Shoes reveal a lot about the wearer. Casual sandals versus formal wingtips may reflect a wearer's confidence-or lack of social grace-while expensive Bruno Magli loafers or Manolo Blahnik pumps may lead to assumptions of high wealth and status. Apparently, e-mail and shoes share common ground, at least according to David Owens, assistant professor of management at Vanderbilt University in Nashville, TN. Owens co-authored a study, "Technologies of Status Management: Status Dynamics in E-mail Communications," which demonstrates how employees with low, medium and high status use e-mail to maintain their footing in the workplace.
While interpreting electronic missives between co-workers may be an entertaining study of pop psychology, banks are taking seriously what their employees say to each other via e-mail. A poor or non-existent e-mail policy may expose a bank to legal action, loss of productivity and ineffective communication. An excessively stringent policy, however, may thwart employees' use of an effective tool for increasing cohesiveness within their organization.
Owens' study points out that previous research suggested computer-based communication may decrease status differences, because compared to face-to-face contact, people have fewer social cues to rely upon, such as dress, mannerisms and interruptions. However, he finds that e-mail contains a number of cues that reveal a person's status.
In face-to-face situations, Owens says that low-status individuals are more likely to increase the cohesiveness of a group with behaviors that give them a useful role. This often includes flattering others and volunteering for menial tasks. By being unthreatening, they secure their place within the group, focusing on social and emotional roles.
Medium-status individuals are more likely to engage in contesting behaviors, particularly those that increase the value of their expertise. They may use technical jargon or attempt to reframe a problem so that it falls into their domain of expertise.
Those at the top status level are more prone to make dominating moves to control the group. They might constantly summarize a group's progress, interrupt others and reinforce their status. Owens states that high-status individuals often are more directed at controlling the status-managing behaviors of others than at explicit task performance.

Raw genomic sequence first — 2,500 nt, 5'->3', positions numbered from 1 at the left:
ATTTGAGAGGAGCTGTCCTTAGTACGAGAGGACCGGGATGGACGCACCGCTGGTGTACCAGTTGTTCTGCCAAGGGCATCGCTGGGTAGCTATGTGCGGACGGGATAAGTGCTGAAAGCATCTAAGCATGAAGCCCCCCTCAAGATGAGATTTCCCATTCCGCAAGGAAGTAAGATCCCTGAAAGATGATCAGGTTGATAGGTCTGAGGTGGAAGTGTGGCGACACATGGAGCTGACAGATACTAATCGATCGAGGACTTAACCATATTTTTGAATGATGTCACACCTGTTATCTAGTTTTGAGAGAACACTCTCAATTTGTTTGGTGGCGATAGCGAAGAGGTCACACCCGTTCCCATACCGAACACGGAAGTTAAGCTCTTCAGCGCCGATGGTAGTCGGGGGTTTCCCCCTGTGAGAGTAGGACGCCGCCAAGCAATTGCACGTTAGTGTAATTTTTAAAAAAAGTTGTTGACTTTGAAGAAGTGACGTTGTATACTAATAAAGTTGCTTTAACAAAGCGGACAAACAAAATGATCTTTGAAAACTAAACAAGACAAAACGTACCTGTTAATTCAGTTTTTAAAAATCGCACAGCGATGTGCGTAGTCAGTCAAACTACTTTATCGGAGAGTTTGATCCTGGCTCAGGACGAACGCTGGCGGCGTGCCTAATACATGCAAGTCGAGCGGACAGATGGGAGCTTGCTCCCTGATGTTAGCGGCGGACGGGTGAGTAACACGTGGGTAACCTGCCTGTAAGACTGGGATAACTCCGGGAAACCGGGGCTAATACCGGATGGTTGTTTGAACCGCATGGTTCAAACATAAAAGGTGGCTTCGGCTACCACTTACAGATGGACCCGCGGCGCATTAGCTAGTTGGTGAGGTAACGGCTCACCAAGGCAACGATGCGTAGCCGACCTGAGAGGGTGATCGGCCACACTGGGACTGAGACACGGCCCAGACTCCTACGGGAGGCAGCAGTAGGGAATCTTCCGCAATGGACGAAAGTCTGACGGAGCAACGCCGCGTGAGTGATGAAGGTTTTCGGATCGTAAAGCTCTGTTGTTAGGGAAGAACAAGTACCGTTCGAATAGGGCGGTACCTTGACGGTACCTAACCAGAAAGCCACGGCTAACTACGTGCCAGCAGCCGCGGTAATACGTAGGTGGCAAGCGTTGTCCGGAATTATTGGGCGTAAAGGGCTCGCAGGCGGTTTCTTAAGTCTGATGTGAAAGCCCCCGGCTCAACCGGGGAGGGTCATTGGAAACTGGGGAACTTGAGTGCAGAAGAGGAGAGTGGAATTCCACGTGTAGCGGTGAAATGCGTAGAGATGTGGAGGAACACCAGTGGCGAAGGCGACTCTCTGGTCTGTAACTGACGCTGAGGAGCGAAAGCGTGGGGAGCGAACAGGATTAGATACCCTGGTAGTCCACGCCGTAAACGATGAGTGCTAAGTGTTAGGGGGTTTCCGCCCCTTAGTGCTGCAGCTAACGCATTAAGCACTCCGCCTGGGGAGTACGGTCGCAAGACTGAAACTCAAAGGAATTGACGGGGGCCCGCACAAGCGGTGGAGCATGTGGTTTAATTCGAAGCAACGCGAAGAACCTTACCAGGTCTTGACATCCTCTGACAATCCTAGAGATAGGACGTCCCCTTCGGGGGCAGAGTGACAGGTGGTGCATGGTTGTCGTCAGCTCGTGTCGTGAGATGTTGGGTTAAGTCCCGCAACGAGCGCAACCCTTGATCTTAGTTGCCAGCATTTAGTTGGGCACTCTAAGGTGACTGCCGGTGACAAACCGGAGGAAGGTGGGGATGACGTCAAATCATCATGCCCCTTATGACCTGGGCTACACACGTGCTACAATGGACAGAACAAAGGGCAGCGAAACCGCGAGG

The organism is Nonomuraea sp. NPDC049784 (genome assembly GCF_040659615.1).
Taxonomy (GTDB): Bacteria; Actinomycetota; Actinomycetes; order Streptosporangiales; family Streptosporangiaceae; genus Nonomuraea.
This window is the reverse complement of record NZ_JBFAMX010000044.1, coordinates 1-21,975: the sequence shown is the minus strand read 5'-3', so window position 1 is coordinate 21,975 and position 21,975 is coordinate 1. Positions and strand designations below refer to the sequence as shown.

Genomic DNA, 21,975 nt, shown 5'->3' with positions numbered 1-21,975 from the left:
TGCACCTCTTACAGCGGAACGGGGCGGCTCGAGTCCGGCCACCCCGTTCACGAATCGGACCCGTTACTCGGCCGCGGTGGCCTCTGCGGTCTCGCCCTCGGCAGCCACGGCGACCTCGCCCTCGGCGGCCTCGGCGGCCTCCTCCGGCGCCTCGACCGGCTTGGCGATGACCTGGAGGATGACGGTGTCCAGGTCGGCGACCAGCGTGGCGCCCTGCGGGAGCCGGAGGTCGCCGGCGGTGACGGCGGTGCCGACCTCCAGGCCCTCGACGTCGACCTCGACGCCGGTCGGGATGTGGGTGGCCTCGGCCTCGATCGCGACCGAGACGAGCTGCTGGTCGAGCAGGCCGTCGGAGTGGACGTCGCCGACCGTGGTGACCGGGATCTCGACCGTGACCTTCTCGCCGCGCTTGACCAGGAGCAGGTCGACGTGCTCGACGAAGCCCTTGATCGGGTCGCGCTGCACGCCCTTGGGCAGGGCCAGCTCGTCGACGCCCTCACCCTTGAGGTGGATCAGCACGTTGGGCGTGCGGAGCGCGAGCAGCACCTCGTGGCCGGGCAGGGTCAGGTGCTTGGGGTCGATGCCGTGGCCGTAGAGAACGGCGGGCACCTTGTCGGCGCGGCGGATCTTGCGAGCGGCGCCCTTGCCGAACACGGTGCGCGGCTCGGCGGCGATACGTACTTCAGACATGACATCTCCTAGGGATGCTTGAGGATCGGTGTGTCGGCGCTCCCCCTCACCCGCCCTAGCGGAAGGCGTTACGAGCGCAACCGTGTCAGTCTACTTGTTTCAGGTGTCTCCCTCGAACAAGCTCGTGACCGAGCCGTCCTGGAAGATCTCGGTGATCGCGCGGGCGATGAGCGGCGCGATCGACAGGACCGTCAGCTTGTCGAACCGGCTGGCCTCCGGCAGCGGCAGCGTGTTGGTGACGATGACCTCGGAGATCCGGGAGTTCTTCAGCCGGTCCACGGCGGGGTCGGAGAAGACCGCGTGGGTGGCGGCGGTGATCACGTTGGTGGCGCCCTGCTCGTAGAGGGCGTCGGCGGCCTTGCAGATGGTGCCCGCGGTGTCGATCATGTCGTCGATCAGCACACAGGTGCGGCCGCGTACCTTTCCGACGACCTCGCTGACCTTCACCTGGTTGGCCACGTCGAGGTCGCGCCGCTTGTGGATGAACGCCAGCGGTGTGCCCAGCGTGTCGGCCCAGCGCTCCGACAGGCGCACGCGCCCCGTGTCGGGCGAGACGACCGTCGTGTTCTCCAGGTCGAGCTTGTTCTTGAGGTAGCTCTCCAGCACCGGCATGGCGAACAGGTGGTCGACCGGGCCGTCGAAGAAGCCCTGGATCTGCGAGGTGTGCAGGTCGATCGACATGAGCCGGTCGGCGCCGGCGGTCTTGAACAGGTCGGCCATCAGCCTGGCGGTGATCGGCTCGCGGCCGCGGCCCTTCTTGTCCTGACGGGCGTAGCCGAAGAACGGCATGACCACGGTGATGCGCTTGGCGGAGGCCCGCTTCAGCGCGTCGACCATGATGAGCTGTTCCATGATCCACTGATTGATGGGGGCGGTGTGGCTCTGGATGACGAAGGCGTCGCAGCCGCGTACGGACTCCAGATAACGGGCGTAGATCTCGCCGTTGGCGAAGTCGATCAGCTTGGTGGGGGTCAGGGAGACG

"The lowest and highest are both maintaining their status," Owens says. "The low-status people have the choice of not being in the group or being in the group. The high-status people want to maintain that, because there's nowhere else to go."
Owens finds that e-mail messages serve to reinforce patterns established in face-to-face communication, rather than equalizing status. For instance, response time to an e-mail correlates directly to the status level of recipients. The higher the status, the longer they take to respond to upwardly directed e-mail. In addition, signature files-text at the end of a message typically containing contact information-can relay more information than meets the eye. Including titles and academic degrees is an obvious way to show status. Even the inclusion of a phone extension can signal a sender's integration in the organization and show that he or she has a permanent office. Lower-status individuals are more likely to include messages with socio-emotional content, such as "Reach for the Dream! :-)"
Unfortunately, the disparity in communication approaches means that a teller and a bank chairman can have different ideas about appropriate use of e-mail.
Harold Brewer, chief executive of Brintech, a bank consultancy located in New Smyrna Beach, FL, describes a situation at a 1,000-employee financial institution in which he previously worked. Brewer took action after receiving an All Users message-the function allowing a user to instantly send e-mail to everyone in the organization. The message, from a low-level staffer, contained personal information about a co-worker's medical status. Brewer calculated how many hours were expended with 1,000 users viewing the message, determined the content was of questionable merit to most employees and implemented a strict, work-only e-mail policy. At Blairsville, GA-based holding company United Community Banks Inc., where he is chief operating officer, Brewer helped to apply a similar policy.